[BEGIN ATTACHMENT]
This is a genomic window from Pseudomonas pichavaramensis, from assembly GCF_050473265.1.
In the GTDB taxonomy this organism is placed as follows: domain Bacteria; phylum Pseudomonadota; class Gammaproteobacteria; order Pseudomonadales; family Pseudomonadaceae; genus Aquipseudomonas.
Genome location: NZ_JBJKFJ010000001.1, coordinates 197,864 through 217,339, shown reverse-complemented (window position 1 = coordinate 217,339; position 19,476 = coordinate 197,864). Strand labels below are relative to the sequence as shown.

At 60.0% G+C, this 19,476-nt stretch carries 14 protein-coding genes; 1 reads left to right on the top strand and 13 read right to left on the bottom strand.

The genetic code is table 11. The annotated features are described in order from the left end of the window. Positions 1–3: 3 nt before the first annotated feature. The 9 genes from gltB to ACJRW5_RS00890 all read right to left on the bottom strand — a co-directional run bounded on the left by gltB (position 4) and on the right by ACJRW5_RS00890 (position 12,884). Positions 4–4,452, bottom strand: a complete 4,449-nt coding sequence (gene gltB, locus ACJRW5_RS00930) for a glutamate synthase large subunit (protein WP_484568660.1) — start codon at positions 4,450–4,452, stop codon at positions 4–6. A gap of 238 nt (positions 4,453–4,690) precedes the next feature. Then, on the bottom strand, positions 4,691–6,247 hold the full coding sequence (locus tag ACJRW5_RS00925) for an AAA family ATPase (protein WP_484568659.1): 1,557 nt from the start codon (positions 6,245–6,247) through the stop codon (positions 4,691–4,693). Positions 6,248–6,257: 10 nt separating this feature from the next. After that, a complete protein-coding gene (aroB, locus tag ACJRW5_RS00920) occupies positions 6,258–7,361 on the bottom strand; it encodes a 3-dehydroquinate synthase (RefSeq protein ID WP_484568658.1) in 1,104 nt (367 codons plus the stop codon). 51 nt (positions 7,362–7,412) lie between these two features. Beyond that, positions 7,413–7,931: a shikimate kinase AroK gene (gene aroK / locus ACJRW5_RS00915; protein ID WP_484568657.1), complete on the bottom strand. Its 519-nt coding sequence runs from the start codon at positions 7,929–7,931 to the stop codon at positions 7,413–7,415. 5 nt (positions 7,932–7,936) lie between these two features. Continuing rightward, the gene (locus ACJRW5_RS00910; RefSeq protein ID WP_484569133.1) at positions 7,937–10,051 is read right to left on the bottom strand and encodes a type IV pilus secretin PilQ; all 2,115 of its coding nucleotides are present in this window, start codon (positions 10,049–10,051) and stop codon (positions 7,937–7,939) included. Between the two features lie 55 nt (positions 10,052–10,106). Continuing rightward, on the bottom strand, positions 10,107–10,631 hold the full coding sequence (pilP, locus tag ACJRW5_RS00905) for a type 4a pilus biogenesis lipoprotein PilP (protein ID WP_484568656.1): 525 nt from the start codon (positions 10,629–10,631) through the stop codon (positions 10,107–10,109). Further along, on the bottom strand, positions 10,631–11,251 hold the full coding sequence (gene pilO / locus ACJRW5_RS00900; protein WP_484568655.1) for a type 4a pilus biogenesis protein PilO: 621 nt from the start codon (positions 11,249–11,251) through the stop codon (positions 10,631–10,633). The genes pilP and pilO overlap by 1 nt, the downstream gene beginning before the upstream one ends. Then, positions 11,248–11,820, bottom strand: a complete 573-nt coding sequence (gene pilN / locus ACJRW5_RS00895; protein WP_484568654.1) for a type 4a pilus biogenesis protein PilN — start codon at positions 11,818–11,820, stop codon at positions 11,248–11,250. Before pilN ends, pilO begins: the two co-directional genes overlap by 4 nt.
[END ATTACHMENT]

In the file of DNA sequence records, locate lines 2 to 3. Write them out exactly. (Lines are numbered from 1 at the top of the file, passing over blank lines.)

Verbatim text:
In the GTDB taxonomy this organism is placed as follows: domain Bacteria; phylum Pseudomonadota; class Gammaproteobacteria; order Pseudomonadales; family Pseudomonadaceae; genus Aquipseudomonas.
Genome location: NZ_JBJKFJ010000001.1, coordinates 197,864 through 217,339, shown reverse-complemented (window position 1 = coordinate 217,339; position 19,476 = coordinate 197,864). Strand labels below are relative to the sequence as shown.